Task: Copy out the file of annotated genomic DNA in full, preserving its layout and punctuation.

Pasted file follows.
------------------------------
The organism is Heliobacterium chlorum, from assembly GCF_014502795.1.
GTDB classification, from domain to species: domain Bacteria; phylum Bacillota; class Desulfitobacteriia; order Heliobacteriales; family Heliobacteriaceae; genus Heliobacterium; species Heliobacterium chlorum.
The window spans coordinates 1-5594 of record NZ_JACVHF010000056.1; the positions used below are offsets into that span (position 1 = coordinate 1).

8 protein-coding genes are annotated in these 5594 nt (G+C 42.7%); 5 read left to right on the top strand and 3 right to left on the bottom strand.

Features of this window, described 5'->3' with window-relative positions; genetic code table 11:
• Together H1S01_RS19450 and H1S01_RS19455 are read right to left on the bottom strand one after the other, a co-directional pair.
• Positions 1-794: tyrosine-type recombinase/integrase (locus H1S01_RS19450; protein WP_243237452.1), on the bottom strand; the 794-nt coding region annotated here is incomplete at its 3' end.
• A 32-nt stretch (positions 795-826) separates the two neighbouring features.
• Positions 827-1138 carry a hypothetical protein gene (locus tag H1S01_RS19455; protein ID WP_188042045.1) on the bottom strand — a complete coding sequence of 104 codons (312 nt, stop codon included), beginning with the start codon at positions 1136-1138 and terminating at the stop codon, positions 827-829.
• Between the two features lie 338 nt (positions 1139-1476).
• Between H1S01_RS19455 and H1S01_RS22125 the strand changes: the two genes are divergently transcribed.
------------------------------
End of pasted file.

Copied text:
The organism is Heliobacterium chlorum, from assembly GCF_014502795.1.
GTDB classification, from domain to species: domain Bacteria; phylum Bacillota; class Desulfitobacteriia; order Heliobacteriales; family Heliobacteriaceae; genus Heliobacterium; species Heliobacterium chlorum.
The window spans coordinates 1-5594 of record NZ_JACVHF010000056.1; the positions used below are offsets into that span (position 1 = coordinate 1).

8 protein-coding genes are annotated in these 5594 nt (G+C 42.7%); 5 read left to right on the top strand and 3 right to left on the bottom strand.

Features of this window, described 5'->3' with window-relative positions; genetic code table 11:
• Together H1S01_RS19450 and H1S01_RS19455 are read right to left on the bottom strand one after the other, a co-directional pair.
• Positions 1-794: tyrosine-type recombinase/integrase (locus H1S01_RS19450; protein WP_243237452.1), on the bottom strand; the 794-nt coding region annotated here is incomplete at its 3' end.
• A 32-nt stretch (positions 795-826) separates the two neighbouring features.
• Positions 827-1138 carry a hypothetical protein gene (locus tag H1S01_RS19455; protein ID WP_188042045.1) on the bottom strand — a complete coding sequence of 104 codons (312 nt, stop codon included), beginning with the start codon at positions 1136-1138 and terminating at the stop codon, positions 827-829.
• Between the two features lie 338 nt (positions 1139-1476).
• Between H1S01_RS19455 and H1S01_RS22125 the strand changes: the two genes are divergently transcribed.